If the scrip works you should be able to see the TV channel below! Enjoy...

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Sunday, July 01, 2007

Maghull, Sefton and the Mersey Forest

No travelling today, we decided, especially looking at the weather, to stay close to home. So down to Maghull Station and off along the Canal (Leeds And Liverpool) towards Aintree.

Apparently Maghull is listed in the Domesday Book, its name of Anglo-Saxon origin meaning a corner of land where mayweed grows (Chamomile).

Along Brewers Lane, the back way to Melanies, and up the lane through Wood Hall Farm. built in the late 17th Century. Between the farm and the underpass beneath the railway we saw lots of poppies among the oilseed rape...

Under the railway and over the M58 we eventually arrived at the new crossing on the A59. Instead of our usual route over the bridge, we went under it and onwards for about 500m beside the River Alt. Crossing the bridge into the Mersey Forest, we turned left and headed along the opposite bank of the river towards Sefton Village. We kept our eyes open for the 'Owl Statue' as we walked.

We saw the 'Owl'; the forest is growing quite rapidly and it isn't going to be long before he/she can't be seen from the road or various paths; he/she will only be visible in their clearing among the trees.

Cinnabar Moth Catterpillers were visible in large numbers although very small at this time of the year...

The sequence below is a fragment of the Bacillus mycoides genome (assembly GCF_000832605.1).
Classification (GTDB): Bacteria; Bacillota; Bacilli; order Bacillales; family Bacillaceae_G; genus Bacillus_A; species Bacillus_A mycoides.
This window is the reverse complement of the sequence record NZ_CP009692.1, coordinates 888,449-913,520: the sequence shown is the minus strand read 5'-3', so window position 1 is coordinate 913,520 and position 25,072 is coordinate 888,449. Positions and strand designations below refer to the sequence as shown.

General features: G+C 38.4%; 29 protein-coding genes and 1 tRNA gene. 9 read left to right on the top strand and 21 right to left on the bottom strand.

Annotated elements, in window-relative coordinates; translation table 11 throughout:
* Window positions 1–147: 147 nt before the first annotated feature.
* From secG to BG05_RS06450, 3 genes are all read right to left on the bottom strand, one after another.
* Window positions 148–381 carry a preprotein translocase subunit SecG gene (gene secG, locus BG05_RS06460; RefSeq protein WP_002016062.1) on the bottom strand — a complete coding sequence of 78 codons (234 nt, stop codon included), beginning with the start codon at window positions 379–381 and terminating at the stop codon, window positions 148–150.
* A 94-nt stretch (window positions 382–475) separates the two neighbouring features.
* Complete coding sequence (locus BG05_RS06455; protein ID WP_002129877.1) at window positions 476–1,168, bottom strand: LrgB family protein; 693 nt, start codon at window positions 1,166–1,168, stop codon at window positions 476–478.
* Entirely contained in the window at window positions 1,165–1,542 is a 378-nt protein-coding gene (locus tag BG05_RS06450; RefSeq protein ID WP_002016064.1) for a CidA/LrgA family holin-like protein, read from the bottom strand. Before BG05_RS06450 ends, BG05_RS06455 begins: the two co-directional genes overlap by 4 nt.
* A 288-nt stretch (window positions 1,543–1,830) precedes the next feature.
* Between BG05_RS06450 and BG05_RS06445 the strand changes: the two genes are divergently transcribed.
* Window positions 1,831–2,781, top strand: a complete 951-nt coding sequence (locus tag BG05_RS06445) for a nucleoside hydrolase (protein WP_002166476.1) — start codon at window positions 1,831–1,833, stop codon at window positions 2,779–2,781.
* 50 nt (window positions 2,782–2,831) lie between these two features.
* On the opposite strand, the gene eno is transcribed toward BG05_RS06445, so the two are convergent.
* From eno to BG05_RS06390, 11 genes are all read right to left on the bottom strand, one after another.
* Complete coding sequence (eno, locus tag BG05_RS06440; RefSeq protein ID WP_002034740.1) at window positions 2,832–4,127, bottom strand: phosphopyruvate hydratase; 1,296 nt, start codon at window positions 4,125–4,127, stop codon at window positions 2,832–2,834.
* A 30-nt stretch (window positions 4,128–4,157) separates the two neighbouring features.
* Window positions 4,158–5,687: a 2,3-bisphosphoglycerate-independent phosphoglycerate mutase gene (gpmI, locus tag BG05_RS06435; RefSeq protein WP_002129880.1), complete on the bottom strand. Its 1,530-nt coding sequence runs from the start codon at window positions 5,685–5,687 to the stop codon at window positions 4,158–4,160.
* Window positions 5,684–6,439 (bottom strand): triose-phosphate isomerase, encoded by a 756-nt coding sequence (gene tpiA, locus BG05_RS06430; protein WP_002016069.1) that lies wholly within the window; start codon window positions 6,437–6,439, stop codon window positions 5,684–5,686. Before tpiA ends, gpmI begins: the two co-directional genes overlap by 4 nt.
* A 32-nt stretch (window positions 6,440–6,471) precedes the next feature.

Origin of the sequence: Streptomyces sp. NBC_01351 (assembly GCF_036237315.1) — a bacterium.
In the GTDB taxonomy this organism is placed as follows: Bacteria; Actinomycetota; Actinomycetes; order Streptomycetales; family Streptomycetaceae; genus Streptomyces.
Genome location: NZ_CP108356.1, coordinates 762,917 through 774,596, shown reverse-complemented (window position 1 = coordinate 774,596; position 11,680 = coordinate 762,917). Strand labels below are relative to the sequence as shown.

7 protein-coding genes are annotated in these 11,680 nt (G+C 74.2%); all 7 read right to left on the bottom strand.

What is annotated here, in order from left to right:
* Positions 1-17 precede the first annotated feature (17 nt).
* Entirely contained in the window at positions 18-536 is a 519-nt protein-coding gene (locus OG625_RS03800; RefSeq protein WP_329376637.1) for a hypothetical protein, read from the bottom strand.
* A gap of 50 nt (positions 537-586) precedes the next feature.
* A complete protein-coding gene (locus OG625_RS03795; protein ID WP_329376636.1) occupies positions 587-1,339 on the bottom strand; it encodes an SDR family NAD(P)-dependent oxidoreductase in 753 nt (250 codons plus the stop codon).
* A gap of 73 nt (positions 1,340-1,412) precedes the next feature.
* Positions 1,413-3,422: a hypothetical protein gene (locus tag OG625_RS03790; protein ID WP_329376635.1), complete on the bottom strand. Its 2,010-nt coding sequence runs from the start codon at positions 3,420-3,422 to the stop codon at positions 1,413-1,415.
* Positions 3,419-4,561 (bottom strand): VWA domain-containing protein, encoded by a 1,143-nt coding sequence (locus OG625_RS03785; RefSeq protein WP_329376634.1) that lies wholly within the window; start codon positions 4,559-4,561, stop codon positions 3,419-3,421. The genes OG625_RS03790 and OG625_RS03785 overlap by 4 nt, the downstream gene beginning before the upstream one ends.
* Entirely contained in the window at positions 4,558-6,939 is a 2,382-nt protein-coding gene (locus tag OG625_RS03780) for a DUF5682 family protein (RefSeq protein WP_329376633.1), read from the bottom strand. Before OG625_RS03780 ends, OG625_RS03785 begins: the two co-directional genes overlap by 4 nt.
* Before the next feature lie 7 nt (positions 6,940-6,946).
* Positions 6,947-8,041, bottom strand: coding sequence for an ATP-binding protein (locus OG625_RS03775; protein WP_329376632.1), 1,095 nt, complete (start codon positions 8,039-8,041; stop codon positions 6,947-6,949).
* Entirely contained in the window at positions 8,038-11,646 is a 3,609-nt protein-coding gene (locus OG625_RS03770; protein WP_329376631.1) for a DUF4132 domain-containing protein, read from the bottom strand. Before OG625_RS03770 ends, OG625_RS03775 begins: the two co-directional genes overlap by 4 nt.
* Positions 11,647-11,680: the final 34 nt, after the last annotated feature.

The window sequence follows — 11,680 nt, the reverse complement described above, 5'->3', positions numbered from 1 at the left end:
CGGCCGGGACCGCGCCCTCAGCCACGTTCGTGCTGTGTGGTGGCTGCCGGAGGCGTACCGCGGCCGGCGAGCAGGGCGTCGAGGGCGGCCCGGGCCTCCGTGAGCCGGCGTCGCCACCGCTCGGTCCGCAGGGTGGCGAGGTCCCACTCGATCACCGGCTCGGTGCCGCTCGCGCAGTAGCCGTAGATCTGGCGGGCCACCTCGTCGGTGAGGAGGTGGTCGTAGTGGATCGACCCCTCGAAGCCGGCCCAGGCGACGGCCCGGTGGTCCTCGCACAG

Its is wonderful how these prison clad caterpillers turn into such bright moths

As we have already mentioned the origin of the name Maghull, Sefton means 'a farmstead where rushes grow'. It predates the Domesday book and has a 14th Century church, St Helen's, a Grade II listed building.

Down the path we used two years ago to collect elderberries for wine, we entered the Mersey Forest again and returned back to the banks of the River Alt. Oyster catchers greeted us, three of them, as did the rain; we had already got wet from the long grass, now it rained. Up to Showrick Bridge, Chris wanted to cross it, we walked away from the river and around to Moor Lane. At the second path off to the left we were expecting to see a 'wooden sculpture of a hare'...

Anything less like a hare I have yet to see; the long tail wound around a 'stem', and the shape of the ears was enough to confirm it was a mouse!

We made our way along side Roughley's Wood and up onto the embankment beside Harrison's Brook. We rejoined the path (past the elderberry bushes) and on reaching the road looked for and found the capped well of St Helens...

Homeward bound now, we re-passed the Punch Bowl (remember working there Ben?) St Helen's Church and re-entered the Mersey Forest again. Making our way across the forest we ended up walking on an enclosed path across the back of Maghull High Playing Fields; out onto Ormonde Drive and around the corner to the Meadows pub.

Passing through the impressive gates into King George Field, we crossed behind the Town Hall, up the steps onto the A59 and then back down onto the Leeds and Liverpool Canal bank.

We made our way back to Maghull Station and home!

By the way, the Boat yard looks very smart now with new windows etc. I know, it wasn't to be!

An easy walk on level ground, no stiles; pity about the odd shower! Quickmap available at